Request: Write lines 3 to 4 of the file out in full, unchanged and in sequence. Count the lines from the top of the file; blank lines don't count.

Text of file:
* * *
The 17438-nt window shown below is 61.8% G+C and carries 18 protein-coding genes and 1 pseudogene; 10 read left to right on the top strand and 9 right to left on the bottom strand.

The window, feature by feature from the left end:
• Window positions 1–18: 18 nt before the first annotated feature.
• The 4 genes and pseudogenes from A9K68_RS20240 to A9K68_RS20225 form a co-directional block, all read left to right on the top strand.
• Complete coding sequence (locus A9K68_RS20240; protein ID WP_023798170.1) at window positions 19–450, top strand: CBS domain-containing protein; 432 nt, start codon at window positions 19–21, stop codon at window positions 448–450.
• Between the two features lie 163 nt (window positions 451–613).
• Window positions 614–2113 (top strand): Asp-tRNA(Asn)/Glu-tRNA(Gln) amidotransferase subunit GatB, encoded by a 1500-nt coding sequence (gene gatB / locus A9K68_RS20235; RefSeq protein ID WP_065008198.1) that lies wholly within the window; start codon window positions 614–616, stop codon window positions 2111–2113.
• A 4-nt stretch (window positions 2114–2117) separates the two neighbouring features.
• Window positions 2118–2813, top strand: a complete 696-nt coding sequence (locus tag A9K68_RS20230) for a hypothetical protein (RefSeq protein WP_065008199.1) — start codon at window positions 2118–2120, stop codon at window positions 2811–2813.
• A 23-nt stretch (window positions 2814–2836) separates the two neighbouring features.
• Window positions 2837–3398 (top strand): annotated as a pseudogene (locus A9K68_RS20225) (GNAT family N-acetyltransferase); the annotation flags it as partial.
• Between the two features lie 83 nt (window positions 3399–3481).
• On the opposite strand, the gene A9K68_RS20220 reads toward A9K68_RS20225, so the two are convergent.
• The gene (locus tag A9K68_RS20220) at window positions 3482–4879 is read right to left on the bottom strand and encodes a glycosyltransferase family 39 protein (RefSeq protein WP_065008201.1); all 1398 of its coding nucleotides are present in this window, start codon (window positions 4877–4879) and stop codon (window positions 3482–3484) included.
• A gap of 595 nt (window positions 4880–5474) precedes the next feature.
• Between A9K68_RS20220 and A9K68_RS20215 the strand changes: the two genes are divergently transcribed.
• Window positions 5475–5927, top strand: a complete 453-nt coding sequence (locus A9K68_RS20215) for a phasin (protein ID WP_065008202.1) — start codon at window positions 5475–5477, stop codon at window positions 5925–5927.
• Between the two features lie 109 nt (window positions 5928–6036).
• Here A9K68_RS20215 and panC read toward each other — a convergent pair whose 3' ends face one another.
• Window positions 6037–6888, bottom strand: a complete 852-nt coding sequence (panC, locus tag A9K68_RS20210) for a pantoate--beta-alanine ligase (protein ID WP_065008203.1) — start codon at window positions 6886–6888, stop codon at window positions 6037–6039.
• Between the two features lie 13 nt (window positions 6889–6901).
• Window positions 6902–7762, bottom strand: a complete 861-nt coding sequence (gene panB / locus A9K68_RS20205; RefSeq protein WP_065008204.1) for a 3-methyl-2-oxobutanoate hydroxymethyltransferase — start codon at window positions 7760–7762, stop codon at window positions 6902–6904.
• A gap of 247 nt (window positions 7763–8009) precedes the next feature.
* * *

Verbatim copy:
• Window positions 1–18: 18 nt before the first annotated feature.
• The 4 genes and pseudogenes from A9K68_RS20240 to A9K68_RS20225 form a co-directional block, all read left to right on the top strand.